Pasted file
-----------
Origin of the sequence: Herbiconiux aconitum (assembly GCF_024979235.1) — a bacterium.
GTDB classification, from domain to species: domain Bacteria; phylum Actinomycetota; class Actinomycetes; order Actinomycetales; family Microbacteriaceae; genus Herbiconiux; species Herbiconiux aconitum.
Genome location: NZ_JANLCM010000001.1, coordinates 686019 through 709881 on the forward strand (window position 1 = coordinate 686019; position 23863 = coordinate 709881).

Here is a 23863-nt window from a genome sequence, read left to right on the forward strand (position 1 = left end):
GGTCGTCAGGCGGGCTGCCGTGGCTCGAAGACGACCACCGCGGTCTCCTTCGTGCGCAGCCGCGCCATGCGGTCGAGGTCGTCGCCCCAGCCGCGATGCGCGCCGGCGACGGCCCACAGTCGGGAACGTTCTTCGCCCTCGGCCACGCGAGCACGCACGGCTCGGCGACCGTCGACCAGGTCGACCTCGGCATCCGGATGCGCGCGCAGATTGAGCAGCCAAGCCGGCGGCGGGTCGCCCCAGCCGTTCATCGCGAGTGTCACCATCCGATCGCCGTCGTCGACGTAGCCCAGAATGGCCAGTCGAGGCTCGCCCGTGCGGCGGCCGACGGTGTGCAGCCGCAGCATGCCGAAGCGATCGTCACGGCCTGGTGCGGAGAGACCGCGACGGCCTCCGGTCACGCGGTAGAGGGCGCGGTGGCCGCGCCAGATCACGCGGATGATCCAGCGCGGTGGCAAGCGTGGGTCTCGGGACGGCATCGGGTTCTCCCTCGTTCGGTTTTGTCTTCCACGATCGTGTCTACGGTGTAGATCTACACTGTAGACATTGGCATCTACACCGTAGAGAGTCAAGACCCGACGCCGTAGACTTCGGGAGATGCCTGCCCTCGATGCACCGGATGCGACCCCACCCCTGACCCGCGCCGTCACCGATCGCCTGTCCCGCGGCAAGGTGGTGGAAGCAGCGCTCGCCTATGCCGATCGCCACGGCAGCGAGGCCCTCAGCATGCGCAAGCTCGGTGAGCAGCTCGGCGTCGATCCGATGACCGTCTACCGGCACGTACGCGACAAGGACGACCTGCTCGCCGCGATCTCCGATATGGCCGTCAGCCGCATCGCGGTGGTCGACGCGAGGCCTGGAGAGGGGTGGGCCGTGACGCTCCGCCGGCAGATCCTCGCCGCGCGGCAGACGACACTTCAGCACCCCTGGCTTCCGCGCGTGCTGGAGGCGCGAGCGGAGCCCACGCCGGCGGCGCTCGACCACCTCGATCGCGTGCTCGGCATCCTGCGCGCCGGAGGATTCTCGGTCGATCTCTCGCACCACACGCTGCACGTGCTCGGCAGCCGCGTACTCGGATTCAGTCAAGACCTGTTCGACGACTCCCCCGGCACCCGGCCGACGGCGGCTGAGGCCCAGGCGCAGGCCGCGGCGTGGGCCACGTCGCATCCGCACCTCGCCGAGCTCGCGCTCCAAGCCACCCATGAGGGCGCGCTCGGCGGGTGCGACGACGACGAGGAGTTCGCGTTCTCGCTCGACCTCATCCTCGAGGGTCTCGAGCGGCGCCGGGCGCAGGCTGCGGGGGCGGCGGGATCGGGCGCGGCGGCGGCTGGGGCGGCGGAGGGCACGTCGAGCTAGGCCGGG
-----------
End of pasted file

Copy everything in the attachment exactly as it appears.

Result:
Origin of the sequence: Herbiconiux aconitum (assembly GCF_024979235.1) — a bacterium.
GTDB classification, from domain to species: domain Bacteria; phylum Actinomycetota; class Actinomycetes; order Actinomycetales; family Microbacteriaceae; genus Herbiconiux; species Herbiconiux aconitum.
Genome location: NZ_JANLCM010000001.1, coordinates 686019 through 709881 on the forward strand (window position 1 = coordinate 686019; position 23863 = coordinate 709881).

Here is a 23863-nt window from a genome sequence, read left to right on the forward strand (position 1 = left end):
GGTCGTCAGGCGGGCTGCCGTGGCTCGAAGACGACCACCGCGGTCTCCTTCGTGCGCAGCCGCGCCATGCGGTCGAGGTCGTCGCCCCAGCCGCGATGCGCGCCGGCGACGGCCCACAGTCGGGAACGTTCTTCGCCCTCGGCCACGCGAGCACGCACGGCTCGGCGACCGTCGACCAGGTCGACCTCGGCATCCGGATGCGCGCGCAGATTGAGCAGCCAAGCCGGCGGCGGGTCGCCCCAGCCGTTCATCGCGAGTGTCACCATCCGATCGCCGTCGTCGACGTAGCCCAGAATGGCCAGTCGAGGCTCGCCCGTGCGGCGGCCGACGGTGTGCAGCCGCAGCATGCCGAAGCGATCGTCACGGCCTGGTGCGGAGAGACCGCGACGGCCTCCGGTCACGCGGTAGAGGGCGCGGTGGCCGCGCCAGATCACGCGGATGATCCAGCGCGGTGGCAAGCGTGGGTCTCGGGACGGCATCGGGTTCTCCCTCGTTCGGTTTTGTCTTCCACGATCGTGTCTACGGTGTAGATCTACACTGTAGACATTGGCATCTACACCGTAGAGAGTCAAGACCCGACGCCGTAGACTTCGGGAGATGCCTGCCCTCGATGCACCGGATGCGACCCCACCCCTGACCCGCGCCGTCACCGATCGCCTGTCCCGCGGCAAGGTGGTGGAAGCAGCGCTCGCCTATGCCGATCGCCACGGCAGCGAGGCCCTCAGCATGCGCAAGCTCGGTGAGCAGCTCGGCGTCGATCCGATGACCGTCTACCGGCACGTACGCGACAAGGACGACCTGCTCGCCGCGATCTCCGATATGGCCGTCAGCCGCATCGCGGTGGTCGACGCGAGGCCTGGAGAGGGGTGGGCCGTGACGCTCCGCCGGCAGATCCTCGCCGCGCGGCAGACGACACTTCAGCACCCCTGGCTTCCGCGCGTGCTGGAGGCGCGAGCGGAGCCCACGCCGGCGGCGCTCGACCACCTCGATCGCGTGCTCGGCATCCTGCGCGCCGGAGGATTCTCGGTCGATCTCTCGCACCACACGCTGCACGTGCTCGGCAGCCGCGTACTCGGATTCAGTCAAGACCTGTTCGACGACTCCCCCGGCACCCGGCCGACGGCGGCTGAGGCCCAGGCGCAGGCCGCGGCGTGGGCCACGTCGCATCCGCACCTCGCCGAGCTCGCGCTCCAAGCCACCCATGAGGGCGCGCTCGGCGGGTGCGACGACGACGAGGAGTTCGCGTTCTCGCTCGACCTCATCCTCGAGGGTCTCGAGCGGCGCCGGGCGCAGGCTGCGGGGGCGGCGGGATCGGGCGCGGCGGCGGCTGGGGCGGCGGAGGGCACGTCGAGCTAGGCCGGG